- Secretary of State for Justice, Michael GoveMinistry of Justice
Remove the 12 month "disclosure timescale" from CSA Sentencing guidelines
"Sarah" was groomed into sex in 1993 by an adult more than twice her age. From the article - "The first time anything happened was December, 1993. I was sitting on the sofa and he came in, made me a cup of tea. We had a cigarette together and were watching TV. That’s when he leaned over and kissed me. Then we started having sex. I was a virgin. I thought we were having a real relationship. I thought that he loved me. He would pick me up from school at lunchtime in his car. I thought I was the big woman who had this grown-up boyfriend who drove a BMW." When she realised that she had been groomed and abused, she reported it in 2012. However the CPS advised her he cannot be charged.
"Sylvie" and "Jane" were both groomed and abused by a teacher in the 1990's. From this article - ""Jane" was 14 when a teacher started inviting her to his home. "I liked him so I was happy just to go, thinking that I was going to hang out," she told Radio 4's The Report. "I thought that maybe he was going to be my boyfriend. He had a girlfriend but I sort of disregarded that. I could tell that he liked me. So I went to his house with that in mind. Things escalated over the next six months as the teacher built up her trust until eventually she had sex with him.." When "Sylvie" and "Jane" heard rumours that the teacher was suspected of doing the same thing with other girls, they went to the police. However, like in "Sarah's" case, the perpetrator cannot be prosecuted.
The reason that these offenders, and potentially hundreds of others, cannot be prosecuted, is because the sentencing guidelines connected with the offence that these offenders committed (Intercourse with a girl between 13 and 16), has a clause in it stating A prosecution for an offence committed under section 6 (or an attempt to commit that offence) must be commenced within 12 months of the alleged offence. The House of Lords has ruled that a charge of indecent assault cannot be used to bypass the time limit
The fact that there is a 12 month "disclosure timescale" in child sexual abuse sentencing guideline is totally unacceptable. All victims deserve equal justice, no matter if they disclose straight away, or after twenty years, and justice should not be thwarted by an out of date law and sentencing guidelines like this.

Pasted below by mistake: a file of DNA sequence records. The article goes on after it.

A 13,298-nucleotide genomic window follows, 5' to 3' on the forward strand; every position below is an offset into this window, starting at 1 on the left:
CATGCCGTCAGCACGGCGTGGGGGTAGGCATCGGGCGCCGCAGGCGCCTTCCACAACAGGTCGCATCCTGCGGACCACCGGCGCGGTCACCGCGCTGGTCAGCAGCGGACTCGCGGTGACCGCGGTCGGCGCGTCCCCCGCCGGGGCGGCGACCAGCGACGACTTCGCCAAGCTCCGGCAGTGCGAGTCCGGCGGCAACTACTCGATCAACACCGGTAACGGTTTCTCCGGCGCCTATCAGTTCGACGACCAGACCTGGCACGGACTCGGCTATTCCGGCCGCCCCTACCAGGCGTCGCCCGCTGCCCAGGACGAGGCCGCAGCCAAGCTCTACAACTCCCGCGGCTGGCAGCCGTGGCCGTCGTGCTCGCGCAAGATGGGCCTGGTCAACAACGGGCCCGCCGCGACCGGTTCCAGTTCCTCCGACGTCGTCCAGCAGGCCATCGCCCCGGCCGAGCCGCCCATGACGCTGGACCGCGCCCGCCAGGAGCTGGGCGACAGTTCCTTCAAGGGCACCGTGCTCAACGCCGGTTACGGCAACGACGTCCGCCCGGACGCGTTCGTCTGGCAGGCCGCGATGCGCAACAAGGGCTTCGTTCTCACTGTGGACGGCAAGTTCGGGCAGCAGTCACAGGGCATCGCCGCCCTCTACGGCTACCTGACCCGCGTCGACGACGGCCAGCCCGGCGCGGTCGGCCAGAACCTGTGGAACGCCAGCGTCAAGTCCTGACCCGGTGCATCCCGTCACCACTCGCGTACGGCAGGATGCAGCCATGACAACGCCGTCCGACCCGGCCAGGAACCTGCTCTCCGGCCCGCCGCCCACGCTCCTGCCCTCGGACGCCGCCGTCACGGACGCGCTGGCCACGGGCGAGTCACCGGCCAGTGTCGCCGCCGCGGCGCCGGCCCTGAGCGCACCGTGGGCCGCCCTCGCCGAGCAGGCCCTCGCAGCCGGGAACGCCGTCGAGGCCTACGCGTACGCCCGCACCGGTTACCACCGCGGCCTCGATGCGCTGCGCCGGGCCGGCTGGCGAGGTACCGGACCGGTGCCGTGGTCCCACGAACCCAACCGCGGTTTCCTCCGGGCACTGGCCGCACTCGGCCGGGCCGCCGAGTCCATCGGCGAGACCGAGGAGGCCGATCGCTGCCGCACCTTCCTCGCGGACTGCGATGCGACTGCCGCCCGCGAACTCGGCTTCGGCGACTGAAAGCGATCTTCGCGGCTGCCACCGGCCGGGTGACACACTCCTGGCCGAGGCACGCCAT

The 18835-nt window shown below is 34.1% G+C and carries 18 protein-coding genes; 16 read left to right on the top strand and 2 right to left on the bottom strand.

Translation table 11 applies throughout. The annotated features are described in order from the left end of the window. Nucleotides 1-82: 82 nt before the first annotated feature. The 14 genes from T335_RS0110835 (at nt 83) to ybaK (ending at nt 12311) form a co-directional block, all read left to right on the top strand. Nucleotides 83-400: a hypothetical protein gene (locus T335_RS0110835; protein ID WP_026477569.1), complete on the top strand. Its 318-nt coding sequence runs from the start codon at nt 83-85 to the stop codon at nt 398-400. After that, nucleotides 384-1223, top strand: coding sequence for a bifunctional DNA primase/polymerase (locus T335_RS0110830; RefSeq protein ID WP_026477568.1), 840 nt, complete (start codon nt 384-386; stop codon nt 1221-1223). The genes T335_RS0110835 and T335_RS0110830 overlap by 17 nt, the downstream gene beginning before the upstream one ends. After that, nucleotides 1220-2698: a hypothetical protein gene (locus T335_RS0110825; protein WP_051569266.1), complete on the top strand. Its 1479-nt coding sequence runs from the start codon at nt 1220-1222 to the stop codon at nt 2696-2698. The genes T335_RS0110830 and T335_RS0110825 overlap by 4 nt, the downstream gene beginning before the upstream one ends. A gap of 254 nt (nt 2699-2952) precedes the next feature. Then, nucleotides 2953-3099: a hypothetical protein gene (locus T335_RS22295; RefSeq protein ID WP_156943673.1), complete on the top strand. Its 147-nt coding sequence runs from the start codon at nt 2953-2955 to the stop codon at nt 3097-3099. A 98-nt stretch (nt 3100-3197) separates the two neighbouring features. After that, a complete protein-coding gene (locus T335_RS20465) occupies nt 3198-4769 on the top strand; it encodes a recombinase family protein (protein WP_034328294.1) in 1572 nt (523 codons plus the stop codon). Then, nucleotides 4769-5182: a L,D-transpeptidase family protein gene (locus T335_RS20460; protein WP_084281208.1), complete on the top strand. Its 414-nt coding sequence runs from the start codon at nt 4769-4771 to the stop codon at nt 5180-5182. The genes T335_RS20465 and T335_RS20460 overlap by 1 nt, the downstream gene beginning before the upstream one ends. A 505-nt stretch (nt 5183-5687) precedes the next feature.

I am asking Chris Grayling and MoJ to remove this 12 month timescales from "Sarah's" and all existing and future cases where these conditions have been met, so they can all get the justice they deserve
- Ministry of Justice
Secretary of State for Justice, Michael Gove
The sentencing guidelines connected with the SoA 1956, include one with a timescale that victims need to disclose their crime. This is detailed in http://www.cps.gov.uk/legal/p_to_r/rape_and_sexual_offences/soa_2003_and_soa_1956/#a43 (A prosecution for an offence committed under section 6 (or an attempt to commit that offence) must be commenced within 12 months of the alleged offence. The House of Lords has ruled that a charge of indecent assault cannot be used to bypass the time limit) and means that if victims of this crime do not disclose until after a year of the offence taking place, nothing will be done. The person who abused them is free from any prosecution and justice is not served.
This is not an issue with crimes committed after 2003 and the updated guidelines, but with a seemingly ever increasing number of disclosures and cases of abuse that has happened 15, 20, 30 years ago plus, it is unacceptable that nothing is being done. This is a gross miscarriage of justice, and this 12 month timescale needs to be retroactively removed.
This can be done through Parliamentary Sovereignty as detailed here http://en.wikipedia.org/wiki/Retroactivity.
No child sexual abuse crime should ever have a timescale for victims to disclose. Victims' rights must come first - not the rights of offenders to get away with their crime.
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